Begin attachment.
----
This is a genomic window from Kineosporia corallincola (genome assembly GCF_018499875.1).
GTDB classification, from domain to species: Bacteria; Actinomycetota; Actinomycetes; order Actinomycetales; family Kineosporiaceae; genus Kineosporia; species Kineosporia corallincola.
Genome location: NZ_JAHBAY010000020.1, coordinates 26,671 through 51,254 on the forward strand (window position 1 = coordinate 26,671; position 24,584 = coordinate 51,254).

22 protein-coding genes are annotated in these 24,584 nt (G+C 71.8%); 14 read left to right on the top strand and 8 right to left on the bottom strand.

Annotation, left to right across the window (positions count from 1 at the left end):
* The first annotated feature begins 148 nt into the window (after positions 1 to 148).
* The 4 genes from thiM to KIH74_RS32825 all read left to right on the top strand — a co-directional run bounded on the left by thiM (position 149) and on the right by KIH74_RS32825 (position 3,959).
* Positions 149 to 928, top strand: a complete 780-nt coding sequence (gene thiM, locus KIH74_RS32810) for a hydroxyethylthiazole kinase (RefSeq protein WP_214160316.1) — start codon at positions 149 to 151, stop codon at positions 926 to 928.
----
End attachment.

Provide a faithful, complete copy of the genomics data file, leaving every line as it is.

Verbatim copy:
This is a genomic window from Kineosporia corallincola (genome assembly GCF_018499875.1).
GTDB classification, from domain to species: Bacteria; Actinomycetota; Actinomycetes; order Actinomycetales; family Kineosporiaceae; genus Kineosporia; species Kineosporia corallincola.
Genome location: NZ_JAHBAY010000020.1, coordinates 26,671 through 51,254 on the forward strand (window position 1 = coordinate 26,671; position 24,584 = coordinate 51,254).

22 protein-coding genes are annotated in these 24,584 nt (G+C 71.8%); 14 read left to right on the top strand and 8 right to left on the bottom strand.

Annotation, left to right across the window (positions count from 1 at the left end):
* The first annotated feature begins 148 nt into the window (after positions 1 to 148).
* The 4 genes from thiM to KIH74_RS32825 all read left to right on the top strand — a co-directional run bounded on the left by thiM (position 149) and on the right by KIH74_RS32825 (position 3,959).
* Positions 149 to 928, top strand: a complete 780-nt coding sequence (gene thiM, locus KIH74_RS32810) for a hydroxyethylthiazole kinase (RefSeq protein WP_214160316.1) — start codon at positions 149 to 151, stop codon at positions 926 to 928.